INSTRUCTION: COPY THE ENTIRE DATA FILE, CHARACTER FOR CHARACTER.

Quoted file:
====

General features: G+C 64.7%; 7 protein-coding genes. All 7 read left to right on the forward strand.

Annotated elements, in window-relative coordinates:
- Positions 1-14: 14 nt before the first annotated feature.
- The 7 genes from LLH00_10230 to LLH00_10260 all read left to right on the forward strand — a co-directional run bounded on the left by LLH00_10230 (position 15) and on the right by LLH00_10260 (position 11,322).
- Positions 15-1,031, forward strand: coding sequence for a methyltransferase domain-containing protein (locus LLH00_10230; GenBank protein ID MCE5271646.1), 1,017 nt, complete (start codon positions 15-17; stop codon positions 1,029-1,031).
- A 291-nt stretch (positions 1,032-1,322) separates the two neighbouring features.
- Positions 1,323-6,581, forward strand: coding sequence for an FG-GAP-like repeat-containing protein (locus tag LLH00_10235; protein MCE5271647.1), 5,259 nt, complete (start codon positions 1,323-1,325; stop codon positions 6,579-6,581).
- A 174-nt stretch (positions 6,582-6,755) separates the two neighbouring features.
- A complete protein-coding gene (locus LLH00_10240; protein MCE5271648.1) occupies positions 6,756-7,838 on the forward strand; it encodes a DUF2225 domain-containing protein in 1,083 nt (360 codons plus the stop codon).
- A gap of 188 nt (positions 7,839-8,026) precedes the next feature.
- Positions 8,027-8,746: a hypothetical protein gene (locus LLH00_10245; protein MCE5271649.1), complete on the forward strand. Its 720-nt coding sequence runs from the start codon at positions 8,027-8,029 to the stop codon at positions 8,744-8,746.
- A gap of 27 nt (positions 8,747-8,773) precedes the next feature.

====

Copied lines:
General features: G+C 64.7%; 7 protein-coding genes. All 7 read left to right on the forward strand.

Annotated elements, in window-relative coordinates:
- Positions 1-14: 14 nt before the first annotated feature.
- The 7 genes from LLH00_10230 to LLH00_10260 all read left to right on the forward strand — a co-directional run bounded on the left by LLH00_10230 (position 15) and on the right by LLH00_10260 (position 11,322).
- Positions 15-1,031, forward strand: coding sequence for a methyltransferase domain-containing protein (locus LLH00_10230; GenBank protein ID MCE5271646.1), 1,017 nt, complete (start codon positions 15-17; stop codon positions 1,029-1,031).
- A 291-nt stretch (positions 1,032-1,322) separates the two neighbouring features.
- Positions 1,323-6,581, forward strand: coding sequence for an FG-GAP-like repeat-containing protein (locus tag LLH00_10235; protein MCE5271647.1), 5,259 nt, complete (start codon positions 1,323-1,325; stop codon positions 6,579-6,581).
- A 174-nt stretch (positions 6,582-6,755) separates the two neighbouring features.
- A complete protein-coding gene (locus LLH00_10240; protein MCE5271648.1) occupies positions 6,756-7,838 on the forward strand; it encodes a DUF2225 domain-containing protein in 1,083 nt (360 codons plus the stop codon).
- A gap of 188 nt (positions 7,839-8,026) precedes the next feature.
- Positions 8,027-8,746: a hypothetical protein gene (locus LLH00_10245; protein MCE5271649.1), complete on the forward strand. Its 720-nt coding sequence runs from the start codon at positions 8,027-8,029 to the stop codon at positions 8,744-8,746.
- A gap of 27 nt (positions 8,747-8,773) precedes the next feature.